Mule Skinner Blues

DESCRIPTION: "Good morning, Captain, Good morning, shine... Do you need another mule skinner out on your new road line?" About the hard life on the road work gang, waiting for water, and dealing with a mule
AUTHOR: unknown
EARLIEST DATE: 1930 (recording, Jimmie Rodgers)
KEYWORDS: work loneliness animal floatingverses
FOUND IN: US(Ap)
REFERENCES (4 citations):
Roberts, #84, "Mule Skinner Blues" (1 text, 1 tune)
Lomax-FSNA 152, "Mule Skinner Blues" (1 text, 1 tune, with one stanza of "T for Texas" thrown in for fun)
Silber-FSWB, p. 129, "Mule Skinner Blues" (1 text)
Jackson-DeadMan, pp. 67-70, "I Can Buckle a Wheeler" (2 texts, 2 tunes, both probably the same as one of the composite parts of Lomax's "Levee Camp Holler"; the "A" text also contains a large part of "Mule Skinner Blues")

Roud #3437
RECORDINGS:
Roy Acuff, "Mule Skinner Blues (Blue Yodel #8)" (OKeh 05638/Conqueror 9528, 1940; Columbia 37012, 1946; Columbia 20038, c. 1947; rec. 1940)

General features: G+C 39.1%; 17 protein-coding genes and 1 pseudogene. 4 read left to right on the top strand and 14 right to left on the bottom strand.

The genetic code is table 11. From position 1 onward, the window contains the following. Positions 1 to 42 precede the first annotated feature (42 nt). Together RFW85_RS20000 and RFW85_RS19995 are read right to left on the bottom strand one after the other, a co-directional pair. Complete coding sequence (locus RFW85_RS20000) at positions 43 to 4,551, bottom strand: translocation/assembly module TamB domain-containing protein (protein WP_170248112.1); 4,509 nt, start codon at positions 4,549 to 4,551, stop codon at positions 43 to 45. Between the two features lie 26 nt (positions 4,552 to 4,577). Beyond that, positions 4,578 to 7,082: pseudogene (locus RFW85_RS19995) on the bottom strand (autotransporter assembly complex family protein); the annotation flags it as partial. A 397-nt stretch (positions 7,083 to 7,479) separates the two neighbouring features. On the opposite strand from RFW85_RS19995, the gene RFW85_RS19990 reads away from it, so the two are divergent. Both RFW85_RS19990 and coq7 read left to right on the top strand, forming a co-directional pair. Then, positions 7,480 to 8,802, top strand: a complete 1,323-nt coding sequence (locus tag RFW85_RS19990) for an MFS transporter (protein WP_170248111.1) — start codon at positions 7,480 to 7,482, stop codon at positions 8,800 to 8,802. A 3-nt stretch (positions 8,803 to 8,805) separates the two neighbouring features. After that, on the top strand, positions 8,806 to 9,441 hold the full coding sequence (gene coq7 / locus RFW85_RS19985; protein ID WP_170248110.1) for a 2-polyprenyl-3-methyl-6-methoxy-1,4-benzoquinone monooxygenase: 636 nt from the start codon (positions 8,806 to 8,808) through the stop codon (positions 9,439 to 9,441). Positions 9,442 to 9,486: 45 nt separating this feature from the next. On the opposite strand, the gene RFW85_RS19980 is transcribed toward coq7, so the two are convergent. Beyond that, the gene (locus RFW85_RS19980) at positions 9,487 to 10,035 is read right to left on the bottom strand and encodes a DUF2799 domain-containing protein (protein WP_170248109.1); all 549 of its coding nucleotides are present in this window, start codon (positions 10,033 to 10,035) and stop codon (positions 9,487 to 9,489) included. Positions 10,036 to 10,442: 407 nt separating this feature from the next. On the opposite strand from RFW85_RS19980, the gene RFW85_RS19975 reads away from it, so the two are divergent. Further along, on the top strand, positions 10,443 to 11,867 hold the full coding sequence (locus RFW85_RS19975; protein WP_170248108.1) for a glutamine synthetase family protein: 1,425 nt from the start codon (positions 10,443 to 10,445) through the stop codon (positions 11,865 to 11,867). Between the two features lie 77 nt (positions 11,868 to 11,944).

Maddox Bros. & Rose, "New Muleskinner Blues" (4-Star 1240/4-Star 1288, n.d. but post-WWII)
Bill Monroe & His Blue Grass Boys, "Mule Skinner Blues" (Bluebird B-8568, 1940; RCA Victor 20-3163, 1948)
Bill Monroe & his Bluegrass Boys, "New Muleskinner Blues" (Decca 46222, 1950)
Sonny Osborne, "Mule Skinner Blues" (Kentucky 605, n.d.)
Jimmie Rodgers, "Mule Skinner Blues (Blue Yodel #8)" (Victor 23503, 1930; Bluebird B-6275, 1936; RCA Victor 20-6205 [as Jimmie Rodgers w. the Rainbow Ranch Boys], 1955)
Pete Seeger w. Jerry Silverman & Sonny Terry, "Muleskinner Blues" (on HootenannyTonight)

NOTES: A "skinner" is a teamster.
To the best of my knowledge, every known version of this goes back to Jimmie Rodgers ("Blue Yodel #8"). I doubt the song can truly be considered traditional. - RBW
To add to the fun, the Lomaxes tacked part of another Rodgers piece, "T for Texas," onto the end of this one. Given that neither song has much of a plot, it can be hard to separate the resulting hybrids. - PJS, RBW
One more bit of mixture: "Chinaman" Johnson's song "I Can Buckle a Wheeler," which seems to be mostly the same as the song the Lomaxes call "Levee Camp Holler," starts with a couple of verses of this. "Chinaman" sang the song more than thirty years after Rodgers recorded it, so the two could have simply been attracted together -- but the flip side is, who was worrying about mule behavior in 1965? I think we just have to call the whole thing a mess. - RBW
Last updated in version 4.2
File: LoF152

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